"X can't tell you now, Dick," she said. "Won't you take me like this?"

"Of course, I'll take you any way. I sup pose, poor girl, you couldn't get it mushed that was me making you play cards that night."

"No, it wasn't that, dear-but your cousins will want to be getting along."

As they walked to the galvanised iron building, which was all Dogleg could boast of in the way of social ball, bttle was said. The young men from Deep Lead kept dis creetly ahead, and Dick thought to hide his disappointment under the cloak of silence. Peggy was afraid to speak, lest tears should come, and that would be too dreadful going

to a danoe. The big ball by which she baa so long counted time proved anything bub a joy. It was not that the other girls, superior in new finery, cast glances of pity or disdain on her humble gown, but the con sciousness of Dick's disappointment was galling. It was bad enough to be the worst dressed girl in the room, she told herself, without having to feel she had hutnblea Dick's pride before his rich cousins.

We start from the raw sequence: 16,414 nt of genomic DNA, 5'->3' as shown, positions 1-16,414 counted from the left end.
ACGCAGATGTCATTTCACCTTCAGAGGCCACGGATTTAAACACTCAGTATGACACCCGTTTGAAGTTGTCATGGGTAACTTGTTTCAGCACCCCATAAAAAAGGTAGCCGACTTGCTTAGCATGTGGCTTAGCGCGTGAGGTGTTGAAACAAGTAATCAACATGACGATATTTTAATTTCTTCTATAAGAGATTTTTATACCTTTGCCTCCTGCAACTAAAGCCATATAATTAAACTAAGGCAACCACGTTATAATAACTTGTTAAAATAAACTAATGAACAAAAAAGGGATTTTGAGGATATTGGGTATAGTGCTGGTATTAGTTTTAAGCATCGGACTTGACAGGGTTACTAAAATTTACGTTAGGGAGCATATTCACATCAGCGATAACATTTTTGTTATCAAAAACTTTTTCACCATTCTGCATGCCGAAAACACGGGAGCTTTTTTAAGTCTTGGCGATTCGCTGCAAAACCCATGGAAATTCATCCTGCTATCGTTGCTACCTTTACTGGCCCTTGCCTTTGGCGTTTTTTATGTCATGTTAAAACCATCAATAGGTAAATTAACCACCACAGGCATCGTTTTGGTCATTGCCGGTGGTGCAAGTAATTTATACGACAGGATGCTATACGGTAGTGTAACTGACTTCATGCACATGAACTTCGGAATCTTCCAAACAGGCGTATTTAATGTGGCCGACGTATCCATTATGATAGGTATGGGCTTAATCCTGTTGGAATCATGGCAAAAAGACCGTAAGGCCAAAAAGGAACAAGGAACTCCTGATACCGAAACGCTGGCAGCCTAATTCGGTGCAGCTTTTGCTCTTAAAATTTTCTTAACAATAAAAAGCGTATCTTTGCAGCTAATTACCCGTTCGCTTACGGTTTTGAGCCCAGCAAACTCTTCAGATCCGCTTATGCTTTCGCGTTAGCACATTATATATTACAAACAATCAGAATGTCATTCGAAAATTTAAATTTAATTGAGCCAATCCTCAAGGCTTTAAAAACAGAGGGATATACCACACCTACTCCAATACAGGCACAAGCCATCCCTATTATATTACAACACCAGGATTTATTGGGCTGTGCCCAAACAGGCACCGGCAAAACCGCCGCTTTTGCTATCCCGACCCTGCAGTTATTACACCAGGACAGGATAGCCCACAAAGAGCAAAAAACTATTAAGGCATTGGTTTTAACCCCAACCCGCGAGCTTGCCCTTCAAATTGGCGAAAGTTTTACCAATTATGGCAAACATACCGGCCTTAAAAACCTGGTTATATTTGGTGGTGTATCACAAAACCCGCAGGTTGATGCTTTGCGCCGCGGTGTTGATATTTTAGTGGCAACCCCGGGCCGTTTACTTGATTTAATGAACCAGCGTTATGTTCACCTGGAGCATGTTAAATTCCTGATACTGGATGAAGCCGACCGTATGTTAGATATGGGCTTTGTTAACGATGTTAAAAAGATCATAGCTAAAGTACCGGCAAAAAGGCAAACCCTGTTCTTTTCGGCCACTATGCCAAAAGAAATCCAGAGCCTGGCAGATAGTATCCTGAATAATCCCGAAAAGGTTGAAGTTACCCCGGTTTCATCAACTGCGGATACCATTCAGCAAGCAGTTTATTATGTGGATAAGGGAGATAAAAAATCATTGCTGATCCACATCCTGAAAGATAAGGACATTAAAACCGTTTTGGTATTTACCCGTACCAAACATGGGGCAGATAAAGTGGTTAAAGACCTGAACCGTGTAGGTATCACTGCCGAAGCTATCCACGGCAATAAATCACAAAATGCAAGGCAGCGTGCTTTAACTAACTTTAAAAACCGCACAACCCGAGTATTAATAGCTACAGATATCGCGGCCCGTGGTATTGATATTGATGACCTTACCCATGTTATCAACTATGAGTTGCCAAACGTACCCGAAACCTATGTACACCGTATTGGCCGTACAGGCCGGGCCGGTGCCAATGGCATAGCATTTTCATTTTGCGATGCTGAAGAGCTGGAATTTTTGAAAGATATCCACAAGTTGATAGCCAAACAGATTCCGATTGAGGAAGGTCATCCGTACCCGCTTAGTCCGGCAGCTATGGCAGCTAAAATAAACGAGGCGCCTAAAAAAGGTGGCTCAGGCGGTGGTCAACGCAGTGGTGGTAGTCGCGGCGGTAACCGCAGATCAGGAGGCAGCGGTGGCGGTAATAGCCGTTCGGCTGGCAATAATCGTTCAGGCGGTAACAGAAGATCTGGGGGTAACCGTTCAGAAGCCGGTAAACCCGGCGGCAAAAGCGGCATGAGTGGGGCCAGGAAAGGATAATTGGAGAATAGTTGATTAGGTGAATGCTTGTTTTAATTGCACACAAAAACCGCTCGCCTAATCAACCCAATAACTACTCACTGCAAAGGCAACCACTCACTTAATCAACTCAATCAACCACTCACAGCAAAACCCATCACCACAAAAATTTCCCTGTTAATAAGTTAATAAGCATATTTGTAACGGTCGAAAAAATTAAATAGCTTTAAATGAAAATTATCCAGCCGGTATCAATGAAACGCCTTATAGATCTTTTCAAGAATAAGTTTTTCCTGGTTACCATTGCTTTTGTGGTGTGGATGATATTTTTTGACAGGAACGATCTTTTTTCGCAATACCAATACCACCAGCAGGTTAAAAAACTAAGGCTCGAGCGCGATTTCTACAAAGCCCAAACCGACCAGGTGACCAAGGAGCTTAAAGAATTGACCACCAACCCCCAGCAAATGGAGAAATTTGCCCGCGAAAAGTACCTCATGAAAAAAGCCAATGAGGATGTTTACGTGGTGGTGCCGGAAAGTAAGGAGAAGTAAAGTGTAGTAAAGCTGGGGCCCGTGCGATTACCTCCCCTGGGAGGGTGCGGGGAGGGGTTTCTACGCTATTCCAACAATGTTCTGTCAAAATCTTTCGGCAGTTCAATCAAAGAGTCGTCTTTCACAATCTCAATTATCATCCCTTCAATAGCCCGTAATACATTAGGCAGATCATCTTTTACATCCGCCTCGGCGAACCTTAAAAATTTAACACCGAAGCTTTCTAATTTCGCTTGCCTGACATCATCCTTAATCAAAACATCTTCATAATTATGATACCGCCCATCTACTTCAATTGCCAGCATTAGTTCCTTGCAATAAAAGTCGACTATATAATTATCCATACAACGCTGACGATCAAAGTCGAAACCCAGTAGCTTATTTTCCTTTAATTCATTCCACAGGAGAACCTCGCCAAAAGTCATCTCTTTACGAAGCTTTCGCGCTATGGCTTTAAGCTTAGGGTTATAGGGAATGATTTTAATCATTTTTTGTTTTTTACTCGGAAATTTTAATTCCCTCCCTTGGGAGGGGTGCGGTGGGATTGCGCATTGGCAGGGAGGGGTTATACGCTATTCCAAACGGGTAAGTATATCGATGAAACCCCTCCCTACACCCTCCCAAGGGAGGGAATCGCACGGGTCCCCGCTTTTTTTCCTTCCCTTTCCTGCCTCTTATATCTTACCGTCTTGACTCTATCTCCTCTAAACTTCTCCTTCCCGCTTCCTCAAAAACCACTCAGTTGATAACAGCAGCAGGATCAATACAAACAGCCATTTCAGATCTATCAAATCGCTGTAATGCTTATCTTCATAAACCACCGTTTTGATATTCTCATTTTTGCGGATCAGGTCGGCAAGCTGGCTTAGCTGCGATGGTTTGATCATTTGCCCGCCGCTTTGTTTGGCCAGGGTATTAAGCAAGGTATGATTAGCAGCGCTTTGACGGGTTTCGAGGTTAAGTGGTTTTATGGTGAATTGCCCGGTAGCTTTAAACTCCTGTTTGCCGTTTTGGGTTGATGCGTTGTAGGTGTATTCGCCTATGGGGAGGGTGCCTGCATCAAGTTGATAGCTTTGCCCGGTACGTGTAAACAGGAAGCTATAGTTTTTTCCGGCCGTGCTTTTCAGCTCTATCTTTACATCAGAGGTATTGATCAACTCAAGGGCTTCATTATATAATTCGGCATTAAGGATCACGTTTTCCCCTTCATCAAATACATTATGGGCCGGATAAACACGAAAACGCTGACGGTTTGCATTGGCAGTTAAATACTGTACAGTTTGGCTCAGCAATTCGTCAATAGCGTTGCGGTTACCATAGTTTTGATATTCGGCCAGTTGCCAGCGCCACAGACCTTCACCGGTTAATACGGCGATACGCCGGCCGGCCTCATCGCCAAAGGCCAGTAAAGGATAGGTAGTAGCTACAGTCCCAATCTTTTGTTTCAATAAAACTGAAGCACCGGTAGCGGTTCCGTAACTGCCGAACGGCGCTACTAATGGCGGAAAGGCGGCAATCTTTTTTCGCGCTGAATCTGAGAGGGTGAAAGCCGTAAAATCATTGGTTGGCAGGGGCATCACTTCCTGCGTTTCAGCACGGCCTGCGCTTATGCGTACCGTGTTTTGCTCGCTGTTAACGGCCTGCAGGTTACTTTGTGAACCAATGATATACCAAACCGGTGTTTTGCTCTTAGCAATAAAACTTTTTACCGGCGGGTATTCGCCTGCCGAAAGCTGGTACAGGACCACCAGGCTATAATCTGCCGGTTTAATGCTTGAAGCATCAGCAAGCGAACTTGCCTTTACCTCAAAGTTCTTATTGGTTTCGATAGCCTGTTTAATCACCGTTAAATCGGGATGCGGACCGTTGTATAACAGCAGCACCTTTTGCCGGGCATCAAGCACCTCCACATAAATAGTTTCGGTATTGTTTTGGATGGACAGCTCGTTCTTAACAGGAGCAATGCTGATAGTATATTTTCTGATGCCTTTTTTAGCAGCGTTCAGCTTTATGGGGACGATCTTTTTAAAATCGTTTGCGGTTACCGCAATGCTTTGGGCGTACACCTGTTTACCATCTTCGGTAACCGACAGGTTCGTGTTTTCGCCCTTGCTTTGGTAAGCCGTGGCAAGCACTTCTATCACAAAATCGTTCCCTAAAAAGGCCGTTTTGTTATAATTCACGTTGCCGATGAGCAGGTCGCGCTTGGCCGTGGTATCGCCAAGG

She and Dick, of course, went home to gether, and he, noticing his sweetheart's un wonted quietness, began to reflect on the rough speeches he had made to her.

"Peggy," he said, oomfortingly; "you're fretting because your dress wasn't finished. What a vain little woman! Why, for all their fine clothes, there wasn't a girl to

come near you, was there?"

"Oh, Dick," said Peggy, with a little sob;

"I must tell you about the dress. As if I'd be lazy enough to let anything stop me from finishing it, when you wanted me to look nice, and I love pretty clothes, I do. I am wretched in the mud-coloured horron they sell in the store here."

In a minute more she had told what had become of the muslin. She waited ner vously for some gentle reproof for her secrecy in the transaction. Dick said nothing. This was worse than she had an ticipated. He was surely angy that she had made his feelings of less consideration than Mrs. Phelan's. How miserable she was!

Dick had not spoken at once, simply be cause he could not; for, being a man, he be lieved emotion must be kept under at all cost. When he did find speech, it was of the briefest, but it somehow satisfied Peggy

completely.